Photo: David McClister
Beginning on Sept. 19, more than 250 artists will perform or participate in panel discussions and interviews during a packed AmericanaFest Week. Saddle Mountain Post sat down with Jed Hilly, the organization's Executive Director, to get a preview.
SMP: What year is this for AmericanaFest?
Jed: It’s our 23rd annual AmericanaFest and our 22nd Annual Americana Honors & Awards.
SMP: What is Americana music?
Jed: Well, the Miriam-Webster definition is a musical genre that honors and derives from traditional folk and country music. That really needs to be updated because the genre encompasses so much more of the American roots traditions.
SMP: What are you most looking forward to at this year’s AmericanaFest?
Jed: I just love bringing the community together. As Allison Russell calls it, it’s a family reunion. Some people don’t see each other all year but they see each other at AmericanaFest. It’s like-minded souls who like the same kind of music, the same kind of food, the same kind of beer (laughs). It’s a great hang.
I just love seeing new artists come and walk through the conference. This year on the conference floor we have interviews with Marty Stuart, Lucinda Williams, Rufus Wainright, Emmylou Harris, Lyle Lovett, Bettye LaVette, all hanging out, basically mingling. That’s a really cool thing. Legends and the next generation co-mingle. Artists meet other artists. They meet managers and publicists. They’re able to make connections that can help their career. It’s an extraordinary week.
SMP: It must be gratifying to you personally watching the growth over time.
Jed: This is my 15th year. I started in 2007. It’s been incredible. My first year there were 791 members of the association. There are more than 3,700 today. There were nine venues over the course of three days. It’s now five-plus days, 60 venues. We had 54 artists my first year. We’re looking at 250 this year. More opportunities have come about for artists. We’ve cultivated a great community. I’m proud of that.
SMP: Saddle Mountain Post exists to serve this music community. Tell me how you see the Americana music community.
Jed: About 10 years ago I went and bought a map of the United States. One of those plastic maps you might see in a 5th grade classroom. And I got some pushpins and we put pushpins on every town that might have a radio station that was playing Americana music. And there were 60-70 radio stations. They weren’t 24-7, they weren’t commercial, but they were playing our music. And when the map was completed, and you could see that there were huge gaps, 2-300 miles, or more out West, between the stations, and so it just seemed natural to take a string and connect them. It was a funny exercise because as things grew, I learned that in all of those communities, there was a community of people that believed in this. The same was true in Australia, the UK, Stockholm, Amsterdam, all these pockets. And what we’ve successfully done is tied strings to all the pushpins.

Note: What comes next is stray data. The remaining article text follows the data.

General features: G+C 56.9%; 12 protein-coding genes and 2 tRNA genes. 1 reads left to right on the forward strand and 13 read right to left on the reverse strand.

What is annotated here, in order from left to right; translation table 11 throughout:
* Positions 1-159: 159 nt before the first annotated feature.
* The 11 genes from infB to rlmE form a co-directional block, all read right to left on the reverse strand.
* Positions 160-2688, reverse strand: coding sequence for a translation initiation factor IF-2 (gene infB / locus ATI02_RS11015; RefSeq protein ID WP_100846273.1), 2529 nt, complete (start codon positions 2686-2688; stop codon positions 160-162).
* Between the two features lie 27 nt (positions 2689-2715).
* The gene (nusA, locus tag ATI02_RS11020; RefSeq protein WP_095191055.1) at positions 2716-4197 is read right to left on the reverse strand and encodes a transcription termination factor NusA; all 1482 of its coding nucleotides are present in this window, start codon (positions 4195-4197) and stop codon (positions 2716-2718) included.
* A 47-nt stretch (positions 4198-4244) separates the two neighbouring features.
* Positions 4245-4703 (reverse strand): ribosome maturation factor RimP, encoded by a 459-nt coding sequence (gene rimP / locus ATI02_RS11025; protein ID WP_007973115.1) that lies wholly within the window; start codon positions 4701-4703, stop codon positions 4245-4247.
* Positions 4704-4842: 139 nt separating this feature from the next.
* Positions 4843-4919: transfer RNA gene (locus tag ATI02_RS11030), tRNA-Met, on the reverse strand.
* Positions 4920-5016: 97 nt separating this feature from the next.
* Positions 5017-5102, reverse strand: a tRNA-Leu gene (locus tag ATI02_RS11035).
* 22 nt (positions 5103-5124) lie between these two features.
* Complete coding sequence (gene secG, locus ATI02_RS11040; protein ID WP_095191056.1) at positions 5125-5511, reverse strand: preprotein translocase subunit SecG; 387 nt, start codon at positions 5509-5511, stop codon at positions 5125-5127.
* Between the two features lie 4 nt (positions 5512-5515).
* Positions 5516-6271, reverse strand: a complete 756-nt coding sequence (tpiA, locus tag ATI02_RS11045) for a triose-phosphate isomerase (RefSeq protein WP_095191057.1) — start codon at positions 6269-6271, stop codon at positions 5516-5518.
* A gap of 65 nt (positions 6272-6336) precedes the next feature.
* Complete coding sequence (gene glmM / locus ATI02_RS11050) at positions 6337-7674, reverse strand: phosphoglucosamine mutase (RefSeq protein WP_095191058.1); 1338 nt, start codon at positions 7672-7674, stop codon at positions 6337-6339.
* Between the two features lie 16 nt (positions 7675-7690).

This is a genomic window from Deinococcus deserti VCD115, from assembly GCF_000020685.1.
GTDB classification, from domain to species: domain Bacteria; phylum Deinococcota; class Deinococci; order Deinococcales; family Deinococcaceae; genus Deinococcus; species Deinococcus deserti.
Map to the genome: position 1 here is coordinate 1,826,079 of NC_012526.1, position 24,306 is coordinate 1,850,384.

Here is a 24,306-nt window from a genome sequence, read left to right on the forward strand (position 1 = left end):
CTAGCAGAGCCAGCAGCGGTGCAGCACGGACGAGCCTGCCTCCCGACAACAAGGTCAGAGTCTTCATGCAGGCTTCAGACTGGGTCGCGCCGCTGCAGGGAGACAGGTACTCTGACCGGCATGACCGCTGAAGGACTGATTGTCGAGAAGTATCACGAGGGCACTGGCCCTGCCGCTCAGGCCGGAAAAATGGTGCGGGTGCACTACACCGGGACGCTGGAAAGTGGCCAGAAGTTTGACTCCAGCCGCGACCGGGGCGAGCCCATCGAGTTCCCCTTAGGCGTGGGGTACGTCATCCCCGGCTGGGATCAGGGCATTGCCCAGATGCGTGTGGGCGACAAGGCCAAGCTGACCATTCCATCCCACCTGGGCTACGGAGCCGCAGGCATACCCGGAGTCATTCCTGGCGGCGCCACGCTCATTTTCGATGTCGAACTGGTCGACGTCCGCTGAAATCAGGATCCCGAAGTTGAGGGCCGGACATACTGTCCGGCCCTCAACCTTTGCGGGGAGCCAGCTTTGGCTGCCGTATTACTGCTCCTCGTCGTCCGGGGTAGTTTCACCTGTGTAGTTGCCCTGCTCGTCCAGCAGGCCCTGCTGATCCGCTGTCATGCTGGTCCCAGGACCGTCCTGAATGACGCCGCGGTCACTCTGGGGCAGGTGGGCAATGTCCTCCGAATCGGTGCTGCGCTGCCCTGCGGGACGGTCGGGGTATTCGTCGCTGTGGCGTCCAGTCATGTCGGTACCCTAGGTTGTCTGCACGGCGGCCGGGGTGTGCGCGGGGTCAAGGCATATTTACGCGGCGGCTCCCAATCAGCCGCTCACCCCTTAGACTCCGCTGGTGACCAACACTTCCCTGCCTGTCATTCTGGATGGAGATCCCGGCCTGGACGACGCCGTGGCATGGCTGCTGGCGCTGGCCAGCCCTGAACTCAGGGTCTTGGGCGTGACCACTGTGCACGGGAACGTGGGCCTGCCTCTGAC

I think Americana music represents the best of who we are as a country and what we represent, what we should represent. Rock-n-roll, jazz, Americana, these are all intrinsically American art forms. It’s our greatest asset, and if everyone listened to an hour of it, we’d have world peace.
SMP: What differentiates Country music from Americana music?
Jed: Our mission is to advocate for the authentic voice of American roots music. The Country music establishment is very clear on who they are, what they do and what they represent. They represent the business that is country music. The difference between Country and Americana is one is a commercial art form and the other is a fine art form.
SMP: What are some of the most memorable AmericanaFest moments for you over the years?
Jed: Oh there’s been so many wonderful moments. Walking into the bar and seeing John Prine ten feet in front of me and just being there. Lucinda Williams dancing at the old Mercy Lounge. Robert Plant walking out unannounced to sing a song with Buddy Miller.
But one of my most memorable moments was in my first year when Lyle Lovett came. He was going to perform on the show but didn’t come with a song. So we were in rehearsal with Buddy Miller, Tony Brown and the crew. And Tony suggests, “If I Had a Boat.” So they pipe the song into the empty Ryman Auditorium. Buddy starts noodling, the drummer starts noodling. Greg Leisz starts noodling on steel. About 30 seconds in, Buddy looks around and says, “I think we got it.” Lyle steps to the center mic. These guys had never played together! And I watched the song be created and unfold and by the second verse, they were locked in. That was pretty awe-inspiring. That’s the beauty of these artists. They’re here to play. They enjoy playing. They don’t need hair and makeup. They don’t even need a soundcheck! They’re musicians. Players who can play. Writers who can write. Singers who can sing. That’s the package.